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Staying mindful of screen time when you work from home

Last updated on
September 24, 2021

If you work from home, you probably already know how easy it is to spend scary amounts of time in front of a screen. You simply don’t get those natural breaks that are part and parcel of working in an office – like commuting, coffee break chats, in-person meetings and lunch breaks with colleagues.

Instead, everything from collaboration to socializing happens in the virtual space – the frequency of video conferences in Covid-19 lockdown alone has absolutely skyrocketed, and we're now spending one-quarter of our day online, according to communications regulators. But too much screen time can lead to increased physical and psychological exhaustion, as well as eye strain and muscle fatigue. So how can we stay mindful when we’re working from home?

1. Understand where your digital time goes

If you want to limit your screen time, you first need to know where it’s going. Being able to see where your digital time is going allows you to become more intentional about how you use your devices. App usage trackers provide an illuminating picture of where your time’s going, and which work and social apps are your biggest time drains – and once you have that information, you can start making better digital decisions. From trackers like Timely, that run in the background recording what you’re doing across all your devices, to specific apps for your phone like Moments and Screen Time, there are dozens of great app usage trackers available. Have a look at some of our favorites here.

Tools like Timely can automatically capture and break down where your digital time goes

2. Schedule your day to stay in control

For most of us, our work necessitates being in front of a screen for large amounts of the day – but that doesn’t mean we can’t find ways to make it healthier. For example, email is one task that does require looking at a screen, but with a bit of smart planning you can ensure you bookend it with activities that don’t involve a screen at all. You could schedule email communication for first thing in the morning, after you’ve had your breakfast (which hopefully wasn’t eaten in front of a screen!) After, you could do some brainstorming for a project by hand, draw up a to-do list in a notepad, or, depending on how long your emails took, decide to take a break and go for a walk. With a bit of planning there’s no need to spend hours on end in front of a screen with no break.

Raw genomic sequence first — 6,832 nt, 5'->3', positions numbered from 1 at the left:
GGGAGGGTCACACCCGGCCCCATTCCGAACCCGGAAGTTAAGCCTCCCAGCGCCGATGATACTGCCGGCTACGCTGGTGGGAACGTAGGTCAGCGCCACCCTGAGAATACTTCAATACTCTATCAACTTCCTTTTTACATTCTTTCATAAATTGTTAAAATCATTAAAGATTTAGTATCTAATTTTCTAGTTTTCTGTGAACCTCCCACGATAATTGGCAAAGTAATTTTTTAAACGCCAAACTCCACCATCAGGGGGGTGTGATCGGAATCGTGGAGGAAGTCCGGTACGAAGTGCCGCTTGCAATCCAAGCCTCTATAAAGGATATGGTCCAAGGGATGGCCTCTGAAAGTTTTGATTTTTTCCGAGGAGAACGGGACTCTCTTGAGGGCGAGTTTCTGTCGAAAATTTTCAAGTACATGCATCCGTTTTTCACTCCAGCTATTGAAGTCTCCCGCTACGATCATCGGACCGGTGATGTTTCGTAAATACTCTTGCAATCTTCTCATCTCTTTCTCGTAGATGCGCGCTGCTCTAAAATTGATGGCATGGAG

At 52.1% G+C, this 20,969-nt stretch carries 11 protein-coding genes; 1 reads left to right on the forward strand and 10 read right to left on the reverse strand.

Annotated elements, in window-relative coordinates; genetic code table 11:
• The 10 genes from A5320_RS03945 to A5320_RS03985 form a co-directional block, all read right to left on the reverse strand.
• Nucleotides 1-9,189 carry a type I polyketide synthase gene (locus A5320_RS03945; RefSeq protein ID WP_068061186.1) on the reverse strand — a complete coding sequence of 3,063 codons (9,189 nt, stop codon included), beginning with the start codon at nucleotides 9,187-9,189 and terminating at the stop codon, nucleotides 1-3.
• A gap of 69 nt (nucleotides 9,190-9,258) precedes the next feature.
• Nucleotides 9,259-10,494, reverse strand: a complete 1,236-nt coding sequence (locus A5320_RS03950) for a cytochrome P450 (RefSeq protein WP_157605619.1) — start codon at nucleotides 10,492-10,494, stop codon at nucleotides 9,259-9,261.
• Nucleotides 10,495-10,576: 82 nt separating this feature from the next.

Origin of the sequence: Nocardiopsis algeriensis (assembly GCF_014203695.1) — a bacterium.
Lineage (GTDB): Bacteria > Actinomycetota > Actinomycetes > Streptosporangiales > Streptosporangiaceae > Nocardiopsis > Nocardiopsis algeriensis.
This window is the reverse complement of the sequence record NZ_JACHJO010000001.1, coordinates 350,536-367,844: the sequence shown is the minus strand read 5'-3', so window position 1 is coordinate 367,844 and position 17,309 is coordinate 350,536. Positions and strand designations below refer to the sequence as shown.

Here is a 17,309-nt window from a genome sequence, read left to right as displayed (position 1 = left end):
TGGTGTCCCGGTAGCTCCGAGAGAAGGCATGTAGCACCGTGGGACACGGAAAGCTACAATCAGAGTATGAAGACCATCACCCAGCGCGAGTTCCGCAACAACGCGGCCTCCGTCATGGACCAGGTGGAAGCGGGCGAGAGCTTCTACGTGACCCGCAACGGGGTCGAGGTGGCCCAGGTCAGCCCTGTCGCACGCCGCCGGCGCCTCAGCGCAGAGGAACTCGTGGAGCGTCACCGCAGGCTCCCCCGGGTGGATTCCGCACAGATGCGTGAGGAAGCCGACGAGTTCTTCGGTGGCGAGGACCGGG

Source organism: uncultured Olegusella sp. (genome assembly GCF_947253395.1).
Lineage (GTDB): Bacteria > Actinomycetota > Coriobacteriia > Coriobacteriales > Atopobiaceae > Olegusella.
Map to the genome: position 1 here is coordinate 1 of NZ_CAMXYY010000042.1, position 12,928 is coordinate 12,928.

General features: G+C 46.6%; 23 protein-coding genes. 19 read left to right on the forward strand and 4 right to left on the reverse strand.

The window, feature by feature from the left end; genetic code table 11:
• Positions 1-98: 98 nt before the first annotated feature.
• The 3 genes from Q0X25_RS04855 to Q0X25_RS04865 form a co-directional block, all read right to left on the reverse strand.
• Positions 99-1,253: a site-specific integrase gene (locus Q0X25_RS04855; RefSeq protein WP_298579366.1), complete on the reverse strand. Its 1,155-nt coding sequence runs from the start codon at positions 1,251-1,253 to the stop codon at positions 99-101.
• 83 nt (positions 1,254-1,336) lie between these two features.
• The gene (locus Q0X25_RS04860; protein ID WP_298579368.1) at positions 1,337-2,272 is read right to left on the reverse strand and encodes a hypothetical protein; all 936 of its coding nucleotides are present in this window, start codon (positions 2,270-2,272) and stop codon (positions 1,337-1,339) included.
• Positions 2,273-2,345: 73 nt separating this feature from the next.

💡 Make work email more productive

3. Inject detox breaks throughout the day

Stepping away from your screen regularly is important for both your mental and physical health. When you’re working from home it’s easy to find yourself working continuously for long periods of time, so be proactive and schedule ‘detox breaks’, where you move away from your screen. After a video conference, get up and invest in a quality break. Make it a rule to never, ever eat lunch at your desk – try reading a book while eating, or listening to music or a podcast. Schedule a quick walk or run for mid-morning or mid-afternoon – or whenever you feel like you need a break. Whatever you do, just comit to moving away from your screen and doing something different.

💆🏻♀️ Start taking restorative “deep breaks”

4. Use tactics to increase distance between you and devices

No matter how good your intentions are, it can be hard to resist the pull of a vibrating, flashing phone, or to ignore the ping of a new email. Make things easier for yourself by creating strict rules for how you use tech. Once you’ve finished work, make sure you mute your email and any work apps like Slack. If you’re watching a film or eating dinner, or simply trying to enjoy some relaxation time, switch your phone to “do not disturb” mode – and then go one better and put it in another room. Consider putting your phone on airplane mode once you’re preparing to go to bed – and then don’t turn that off until you’re ready to receive emails, calls and messages the next day. Protect your personal time, and remember you’re in control of your devices – not the other way around.

📱 Are you still in control of your devices?

5. Invest more in activities outside of your screen

Just because we live in a digital age doesn’t mean everything we do has to be digitally focused. If you enjoy reading, a big way to reduce screen time is to stop reading on your devices – always buy “real” books, and if you like a certain magazine or newspaper, consider subscribing to it instead of reading online articles. Try exercising more, whether it’s going for a run or doing a hiit session in your living room. Buy some cookery books and spend more time experimenting in the kitchen. Even with work, you can find ways to limit use of your devices – and making notes and planning by hand is often more effective anyway. There’s still a whole world out there away from our phones and laptops.

Rebalance your relationship with tech with “digital minimalism”

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